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The Advantages of Delaware and Nevada Trusts


With more than 250 years of history developing legal precedent in trust law, Delaware continues to lead the way in areas of multigenerational planning, asset protection and tax savings. More recently, Nevada has followed Delaware’s lead and shown a strong commitment to enacting progressive trust laws that offer many of the same advantages seen in Delaware.

These states operate under the premise that a grantor should have the legal right to control the investment, management and distribution decisions for their trust – and they offer a great deal of flexibility to a grantor in ensuring their wishes are followed.

Regardless of your state of residency, there are many compelling reasons to consider a Delaware or Nevada trust as part of your estate


Delaware irrevocable trusts are exempt from Delaware state income tax on accumulated earnings and capital gains if there are no remainder beneficiaries residing in Delaware. In most cases, no Delaware tax of any type will be assessed on these trusts. Nevada has no state or corporate income tax, so the accumulated earnings and capital gains of a Nevada trust are not taxed at the state level.


Delaware and Nevada courts are sensitive to a grantor’s right to confidentiality. They do not require court filings, which helps ensure a trust stays private rather than becoming a matter of public record.

In both states, grantors can even restrict beneficiary access to information under certain circumstances. This is especially useful for those who are not ready to disclose the existence or value of the trust to beneficiaries.


Delaware and Nevada both permit the use of “total return trusts,” which better align the interests of income and remainder beneficiaries.


In Delaware, “Dynasty Trusts” can generally last indefinitely. In Nevada, Dynasty Trusts can last for up to 365 years. These lengthy perpetuity periods help shelter trust assets from estate, generation-skipping, gift and inheritance taxes for many generations. This can result in significant tax savings and continued management and control of family wealth.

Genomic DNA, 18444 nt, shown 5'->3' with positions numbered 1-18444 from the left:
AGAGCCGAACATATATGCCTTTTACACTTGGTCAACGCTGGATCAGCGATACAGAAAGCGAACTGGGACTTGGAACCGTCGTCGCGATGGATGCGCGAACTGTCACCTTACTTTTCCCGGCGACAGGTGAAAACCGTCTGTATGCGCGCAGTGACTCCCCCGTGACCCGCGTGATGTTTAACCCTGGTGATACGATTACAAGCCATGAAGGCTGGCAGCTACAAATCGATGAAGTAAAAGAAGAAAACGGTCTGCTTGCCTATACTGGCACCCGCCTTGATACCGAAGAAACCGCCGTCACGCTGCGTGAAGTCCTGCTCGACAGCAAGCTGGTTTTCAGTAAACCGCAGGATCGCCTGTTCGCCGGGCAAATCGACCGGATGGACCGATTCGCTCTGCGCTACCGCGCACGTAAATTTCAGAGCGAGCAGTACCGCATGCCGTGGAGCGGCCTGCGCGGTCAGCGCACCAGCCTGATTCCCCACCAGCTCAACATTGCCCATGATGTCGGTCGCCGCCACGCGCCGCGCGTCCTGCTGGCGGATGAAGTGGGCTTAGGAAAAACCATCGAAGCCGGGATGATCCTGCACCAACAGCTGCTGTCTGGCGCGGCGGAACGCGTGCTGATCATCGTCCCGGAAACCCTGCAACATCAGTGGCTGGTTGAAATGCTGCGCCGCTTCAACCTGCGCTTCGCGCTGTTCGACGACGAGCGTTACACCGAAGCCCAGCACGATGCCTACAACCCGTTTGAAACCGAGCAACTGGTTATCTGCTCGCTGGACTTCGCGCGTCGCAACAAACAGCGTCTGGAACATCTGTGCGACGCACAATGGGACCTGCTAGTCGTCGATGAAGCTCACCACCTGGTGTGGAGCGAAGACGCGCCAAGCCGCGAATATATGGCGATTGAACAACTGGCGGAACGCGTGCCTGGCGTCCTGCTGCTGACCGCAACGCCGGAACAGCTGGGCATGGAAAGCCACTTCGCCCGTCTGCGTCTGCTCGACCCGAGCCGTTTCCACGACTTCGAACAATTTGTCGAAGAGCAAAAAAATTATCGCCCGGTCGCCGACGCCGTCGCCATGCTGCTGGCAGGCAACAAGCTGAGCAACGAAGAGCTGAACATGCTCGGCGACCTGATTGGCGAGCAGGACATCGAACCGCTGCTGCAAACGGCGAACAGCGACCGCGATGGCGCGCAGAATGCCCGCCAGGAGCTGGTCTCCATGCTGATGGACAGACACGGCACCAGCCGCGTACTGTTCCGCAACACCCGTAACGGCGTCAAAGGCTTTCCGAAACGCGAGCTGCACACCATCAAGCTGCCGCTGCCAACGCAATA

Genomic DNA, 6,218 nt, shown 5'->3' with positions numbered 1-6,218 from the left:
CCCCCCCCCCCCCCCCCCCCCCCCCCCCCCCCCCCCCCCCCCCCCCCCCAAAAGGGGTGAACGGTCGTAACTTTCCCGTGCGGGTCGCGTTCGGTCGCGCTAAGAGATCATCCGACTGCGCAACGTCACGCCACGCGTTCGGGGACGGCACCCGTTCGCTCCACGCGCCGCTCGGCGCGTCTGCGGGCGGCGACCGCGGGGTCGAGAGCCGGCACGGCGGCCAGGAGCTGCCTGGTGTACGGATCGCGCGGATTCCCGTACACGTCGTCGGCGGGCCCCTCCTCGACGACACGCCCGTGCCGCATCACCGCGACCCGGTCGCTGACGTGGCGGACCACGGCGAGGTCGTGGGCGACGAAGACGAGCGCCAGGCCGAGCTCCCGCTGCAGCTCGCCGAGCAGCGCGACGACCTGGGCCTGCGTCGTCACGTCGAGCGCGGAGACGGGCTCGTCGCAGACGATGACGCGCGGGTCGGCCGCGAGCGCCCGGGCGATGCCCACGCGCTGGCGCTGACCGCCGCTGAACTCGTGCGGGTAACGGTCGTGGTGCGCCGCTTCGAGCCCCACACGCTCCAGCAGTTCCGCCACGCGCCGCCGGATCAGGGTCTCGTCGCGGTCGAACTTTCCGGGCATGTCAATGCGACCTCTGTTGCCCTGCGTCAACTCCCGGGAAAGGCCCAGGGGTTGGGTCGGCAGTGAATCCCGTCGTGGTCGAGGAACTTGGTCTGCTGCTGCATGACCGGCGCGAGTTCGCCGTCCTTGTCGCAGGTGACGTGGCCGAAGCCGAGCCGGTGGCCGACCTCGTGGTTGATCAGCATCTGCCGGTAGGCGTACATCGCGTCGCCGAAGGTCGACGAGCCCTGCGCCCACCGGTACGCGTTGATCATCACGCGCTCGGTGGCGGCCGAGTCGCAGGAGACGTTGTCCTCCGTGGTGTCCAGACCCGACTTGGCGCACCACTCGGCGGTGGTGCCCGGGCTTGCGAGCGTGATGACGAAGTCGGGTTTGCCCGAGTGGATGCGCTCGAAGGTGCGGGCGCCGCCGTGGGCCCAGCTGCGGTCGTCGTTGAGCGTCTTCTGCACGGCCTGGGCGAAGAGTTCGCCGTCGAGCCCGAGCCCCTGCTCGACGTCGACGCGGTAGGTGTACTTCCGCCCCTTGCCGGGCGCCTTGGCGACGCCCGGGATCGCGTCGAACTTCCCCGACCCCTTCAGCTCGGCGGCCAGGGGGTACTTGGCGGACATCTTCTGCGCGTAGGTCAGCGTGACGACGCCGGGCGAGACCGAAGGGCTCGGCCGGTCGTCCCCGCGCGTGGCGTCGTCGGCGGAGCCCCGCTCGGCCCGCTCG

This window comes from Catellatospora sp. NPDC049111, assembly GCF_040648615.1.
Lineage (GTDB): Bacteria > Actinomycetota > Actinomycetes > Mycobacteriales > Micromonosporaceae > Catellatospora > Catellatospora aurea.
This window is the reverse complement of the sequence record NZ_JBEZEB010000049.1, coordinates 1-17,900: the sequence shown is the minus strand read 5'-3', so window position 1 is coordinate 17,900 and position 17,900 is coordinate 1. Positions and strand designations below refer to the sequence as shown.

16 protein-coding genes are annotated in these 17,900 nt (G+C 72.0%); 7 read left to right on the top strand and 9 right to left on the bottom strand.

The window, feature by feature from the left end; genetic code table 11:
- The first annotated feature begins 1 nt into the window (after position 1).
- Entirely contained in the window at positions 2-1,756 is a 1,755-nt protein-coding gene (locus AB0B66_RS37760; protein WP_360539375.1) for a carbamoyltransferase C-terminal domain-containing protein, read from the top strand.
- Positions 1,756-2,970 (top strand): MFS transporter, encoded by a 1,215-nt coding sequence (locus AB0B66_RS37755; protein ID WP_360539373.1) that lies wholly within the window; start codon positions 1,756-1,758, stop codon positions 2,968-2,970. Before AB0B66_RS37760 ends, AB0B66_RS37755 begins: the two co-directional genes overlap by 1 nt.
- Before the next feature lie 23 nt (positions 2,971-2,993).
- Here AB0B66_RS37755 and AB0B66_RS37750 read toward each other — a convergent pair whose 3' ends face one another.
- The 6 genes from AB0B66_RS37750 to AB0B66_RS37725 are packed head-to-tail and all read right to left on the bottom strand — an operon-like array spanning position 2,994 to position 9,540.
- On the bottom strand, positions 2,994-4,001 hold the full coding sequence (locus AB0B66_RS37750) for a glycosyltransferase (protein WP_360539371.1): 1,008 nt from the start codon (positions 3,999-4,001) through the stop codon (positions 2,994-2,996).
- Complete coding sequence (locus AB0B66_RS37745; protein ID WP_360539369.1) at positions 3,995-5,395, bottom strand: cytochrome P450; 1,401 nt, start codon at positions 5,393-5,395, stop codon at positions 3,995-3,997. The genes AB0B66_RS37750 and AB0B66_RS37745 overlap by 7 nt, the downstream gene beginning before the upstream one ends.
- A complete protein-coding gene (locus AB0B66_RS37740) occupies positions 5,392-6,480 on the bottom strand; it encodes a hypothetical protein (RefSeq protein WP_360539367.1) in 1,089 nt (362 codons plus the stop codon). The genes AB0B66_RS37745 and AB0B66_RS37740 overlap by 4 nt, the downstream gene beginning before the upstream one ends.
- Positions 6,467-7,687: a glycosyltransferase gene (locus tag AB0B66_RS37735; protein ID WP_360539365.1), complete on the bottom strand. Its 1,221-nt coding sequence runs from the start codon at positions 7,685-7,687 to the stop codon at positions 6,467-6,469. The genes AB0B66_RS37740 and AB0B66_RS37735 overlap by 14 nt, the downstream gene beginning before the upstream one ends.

Through a Delaware or Nevada “Directed Trust,” a grantor can appoint a third-party “Investment Advisor” to manage the trust’s investments and a third-party “Distribution Advisor” to make discretionary decisions about trust distributions to beneficiaries. The Investment Advisor option is particularly useful for trusts with illiquid or concentrated positions that a trustee may feel obligated to diversify as part of their administrative duties, while the Distribution Advisor option is advantageous when a third party, such as a relative or trusted friend, is best positioned to understand and determine the unique needs or circumstances of trust beneficiaries.


It is well accepted that irrevocable trusts for third parties, if properly drafted with spendthrift provisions, can protect trust assets from claims of a beneficiary’s creditors.

Both Nevada and Delaware, however, permit self-settled “Asset Protection Trusts,” which can help shield a grantor’s assets from creditor claims. These strategies provide an attractive alternative to housing an account offshore.


Historically, irrevocable trusts were inflexible because their provisions were locked into place at inception. The laws of both Nevada and Delaware provide significant

flexibility that allow for the “refreshing” or modernization of trusts to address changes in law or other circumstances not anticipated at the creation of a trust:

  • Nevada and Delaware both have statutes allowing for decanting a trust without court approval. In the decanting process, a new trust is created and the assets of the old trust are decanted (poured into) the new trust.

  • Nevada and Delaware also both allow the appointment of a third-party “Trust Protector”with powers to modify the trust document to take advantage of changes in tax law as they occur and to make a variety of other decisions relating to the administration of the trust, all without the necessity of court approval.

  • Finally, both states also permit the use of binding “nonjudicial settlement agreements ”for broad purposes, including resolution of disputes among interested persons, removal and appointment of fiduciaries, and amendment of the terms of the trust consistent with the grantor’s intent.

These tools can help to avoid the burden of court involvement in trust administration and can save the trust and beneficiaries significant time and expense.

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